Cal
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Old 02-22-2019   #23
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Mark,


One way to extrapolate is that the lack of Bayer Filter Array for RGB makes the 18 MP MM more like a 24 MP sensor in comparing resolution.


Cal
Well, that's an easy fix :-)
https://petapixel.com/2013/08/04/scr...per-bw-photos/
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Old 02-22-2019   #24
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Better question would be: what the hell you talking about? I asked questions and people answered. You have anything to say on subject? If not, then I have something to say to you, will try not to though...
Odd that someone confident in his position would become defensive. I have nothing to add. I hope you enjoy whatever decision you make. I have owned digital Leicas (though not the MM) and Sony A7R2. The color from the Sony never seemed right. The color from the Leica was always perfect (I used hodiernal Leica glass). But I do not really enjoy color photography and I have committed my workflow entirely to shooting and processing and printing bw film. I am an amateur who does it for the love. People who have to make a living being a photographer would obviously have very different criteria for gear.
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Old 02-22-2019   #25
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Mikhail,

Thanks for the link.

Too bad this commercially could not be performed.

The remove annoying anti aliasing filters that degrade images.

Also likely firmware might have to be optimized.

Cal
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Old 02-22-2019   #26
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Kostja, thanks. I will take a look.
BUT, I know files can be made looking good, from any camera.
Hell, I even know how to do it myself :-)
The answer I am looking for- besides the form factor, are the files, being compared "apples to apples", that much better?
I am not asking to trash Leica, mind you, I am considering getting Monochrome.
MIkhail, looks like you need to get raw, dng files from both. To compare by yourself. I understand your situation.

Any Leica bw file needs PP. Starting from M8, if not processed correctly, it gives so-so results.
And with Monochrome I see 99 from 100 to be a failure in PP.

But it is all personal. This is why the only solution I see is to get files from both and try them in PP.
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Old 02-22-2019   #27
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Originally Posted by Calzone View Post
Mikhail,

Thanks for the link.

Too bad this commercially could not be performed.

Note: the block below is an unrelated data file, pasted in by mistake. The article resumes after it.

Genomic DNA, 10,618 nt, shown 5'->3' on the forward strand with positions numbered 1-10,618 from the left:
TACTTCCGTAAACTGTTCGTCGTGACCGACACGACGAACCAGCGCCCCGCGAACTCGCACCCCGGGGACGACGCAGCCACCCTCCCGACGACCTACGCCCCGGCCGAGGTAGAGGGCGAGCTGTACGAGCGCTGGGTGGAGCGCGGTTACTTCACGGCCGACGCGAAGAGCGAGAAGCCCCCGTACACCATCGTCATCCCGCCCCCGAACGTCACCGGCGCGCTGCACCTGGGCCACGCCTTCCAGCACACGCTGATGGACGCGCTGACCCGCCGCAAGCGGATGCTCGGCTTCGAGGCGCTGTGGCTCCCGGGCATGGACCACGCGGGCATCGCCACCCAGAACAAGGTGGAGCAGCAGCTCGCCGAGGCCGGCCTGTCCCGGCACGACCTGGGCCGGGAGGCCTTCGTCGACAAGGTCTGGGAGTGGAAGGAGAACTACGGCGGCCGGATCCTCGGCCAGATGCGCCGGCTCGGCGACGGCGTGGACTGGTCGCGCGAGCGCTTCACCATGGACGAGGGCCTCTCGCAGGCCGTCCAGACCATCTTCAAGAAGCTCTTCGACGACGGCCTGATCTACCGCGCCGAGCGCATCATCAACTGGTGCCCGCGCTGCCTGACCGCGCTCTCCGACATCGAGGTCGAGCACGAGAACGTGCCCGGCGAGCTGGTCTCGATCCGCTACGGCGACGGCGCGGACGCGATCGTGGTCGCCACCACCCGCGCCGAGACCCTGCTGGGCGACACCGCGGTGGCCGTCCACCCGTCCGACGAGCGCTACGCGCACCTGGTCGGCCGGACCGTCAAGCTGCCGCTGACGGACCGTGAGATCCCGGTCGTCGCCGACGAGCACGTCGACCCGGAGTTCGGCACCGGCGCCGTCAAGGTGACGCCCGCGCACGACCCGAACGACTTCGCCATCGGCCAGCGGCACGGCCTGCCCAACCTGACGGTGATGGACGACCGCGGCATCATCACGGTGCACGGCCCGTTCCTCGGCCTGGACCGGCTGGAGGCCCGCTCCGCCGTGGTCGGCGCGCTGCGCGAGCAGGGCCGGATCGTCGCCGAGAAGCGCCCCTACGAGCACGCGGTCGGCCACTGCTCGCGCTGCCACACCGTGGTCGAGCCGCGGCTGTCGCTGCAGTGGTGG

The remove annoying anti aliasing filters that degrade images.

Also likely firmware might have to be optimized.

Cal
I am reading, Sony A7R II does not have one.
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Old 02-22-2019   #28
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Originally Posted by Ko.Fe. View Post
MIkhail, looks like you need to get raw, dng files from both. To compare by yourself. I understand your situation.

Any Leica bw file needs PP. Starting from M8, if not processed correctly, it gives so-so results.
And with Monochrome I see 99 from 100 to be a failure in PP.

But it is all personal. This is why the only solution I see is to get files from both and try them in PP.
Kostja, actually, if one has to go extra mile to look for a difference, that probably answers my question already :-)
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I think I am getting a picture here.
Thank you everybody.
I certainly don't dismiss the form factor, compactness etc.
But- to me - that's secondary.
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Old 02-22-2019   #29
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They are both 24MP CMOS sensors. Maybe you’ll see a difference based on lenses. I tend to doubt it.
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Old 02-22-2019   #30
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I’ve never looked at a digital b&w photo and have been able to identify which camera took it. I’ve seen beautiful images from all sorts of devices.
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Old 02-22-2019   #31
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I am reading, Sony A7R II does not have one.
Mikhail,

I pretty much use the Lightroom default of setting of 25 for sharpening.

Any additional sharpening comes from my use of "Clarity."

I don't like anti-alias filters at all. I'd rather have the moray.

Cal
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Old 02-22-2019   #32
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MM Here

I still have my CCD Mono. Post processing and shooting should try emulate the Zone system. Shooting must follow same procedures as film for focus and direction of light and effort to find the best shadow detail without washing out high lights. This a skill that is easily learned with experience with film.

Nothing emulates film grain like the CCD Mono. Nothing.

I just bought an M10 and we'll see how B&W fares with the Mono, but I'm willing to bet that it's apple and oranges.
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Old 02-22-2019   #33
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Interesting discussion. Thanks @MIkhail

I like the B&W I get out of my 24 MP Fujifilm XT-2 (I believe it does not have an AA filter). Good color leads to good B&W, but I suspect going direct would be better. I need to start playing with Fujiflim RAW X Studio, because this uses the Acros engine in the camera, and the Acros engine is designed (as far as I understand) to process noise as Acros grain, which I find interesting. I do shoot straight Acros jpegs sometimes, but with RAW X Studio you get some ability to guide the creation of the jpeg, much like other RAW processors.
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Old 02-22-2019   #34